On linux, the base permissions for directories is 777 and for files, it is 666. Thus, with umask=022, new files are 644 and new directories are 755.

But when I mount a usb drive with fat32 filesystem, the base permissions is 777 for both directories and files.

I have the following line in my fstab file :

/dev/sdb1   /media/usbdrive  vfat   user,noauto,noatime,flush,fmask=113,dmask=002   0   0

So, new files are 664 and new directories are 775.

Is it normal for a usb drive with fat32 to have 777 as the base permissions for files and directories?

  • 5
    Keep in mind that FAT32 does not support POSIX permissions, so whatever you see is set by the system on the fly.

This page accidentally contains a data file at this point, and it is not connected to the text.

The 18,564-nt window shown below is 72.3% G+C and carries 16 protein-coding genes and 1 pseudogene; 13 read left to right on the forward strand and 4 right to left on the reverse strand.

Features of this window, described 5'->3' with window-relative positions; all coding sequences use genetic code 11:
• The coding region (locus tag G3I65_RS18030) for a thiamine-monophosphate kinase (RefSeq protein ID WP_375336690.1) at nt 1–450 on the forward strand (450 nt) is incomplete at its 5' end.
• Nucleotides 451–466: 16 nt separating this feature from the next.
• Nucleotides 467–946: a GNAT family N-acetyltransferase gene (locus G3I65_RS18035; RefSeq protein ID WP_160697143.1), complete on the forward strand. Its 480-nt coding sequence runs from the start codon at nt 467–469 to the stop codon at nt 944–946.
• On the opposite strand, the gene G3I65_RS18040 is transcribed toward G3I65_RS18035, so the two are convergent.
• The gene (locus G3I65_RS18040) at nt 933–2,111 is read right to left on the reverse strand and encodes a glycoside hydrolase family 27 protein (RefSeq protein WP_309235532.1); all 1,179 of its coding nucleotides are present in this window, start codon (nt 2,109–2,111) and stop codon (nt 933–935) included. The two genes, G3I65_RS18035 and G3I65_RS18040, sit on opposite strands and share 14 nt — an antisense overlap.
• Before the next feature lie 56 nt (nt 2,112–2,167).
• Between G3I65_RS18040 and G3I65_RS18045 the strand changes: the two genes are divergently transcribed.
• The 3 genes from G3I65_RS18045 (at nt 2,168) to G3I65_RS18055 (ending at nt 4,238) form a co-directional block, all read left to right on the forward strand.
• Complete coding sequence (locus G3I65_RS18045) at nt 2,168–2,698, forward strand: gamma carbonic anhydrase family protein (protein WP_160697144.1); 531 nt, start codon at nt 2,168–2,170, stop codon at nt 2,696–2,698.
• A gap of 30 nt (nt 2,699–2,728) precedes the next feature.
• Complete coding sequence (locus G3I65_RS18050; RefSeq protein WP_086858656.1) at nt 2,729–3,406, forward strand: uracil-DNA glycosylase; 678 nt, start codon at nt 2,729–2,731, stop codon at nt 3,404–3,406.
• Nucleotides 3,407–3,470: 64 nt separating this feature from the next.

– Bobby
    Commented Jun 18, 2013 at 21:37

1 Answer 1


FAT32 does not have the same space allocated on disc per file for the ownership information and permissions bits.

So roughly you could say that file meta information is truncated on storage and then extended on retrieval in the most permissive way (as there is no way to tell some other user created the file). If the system would not do that, you would be able to read the files you yourself just wrote.

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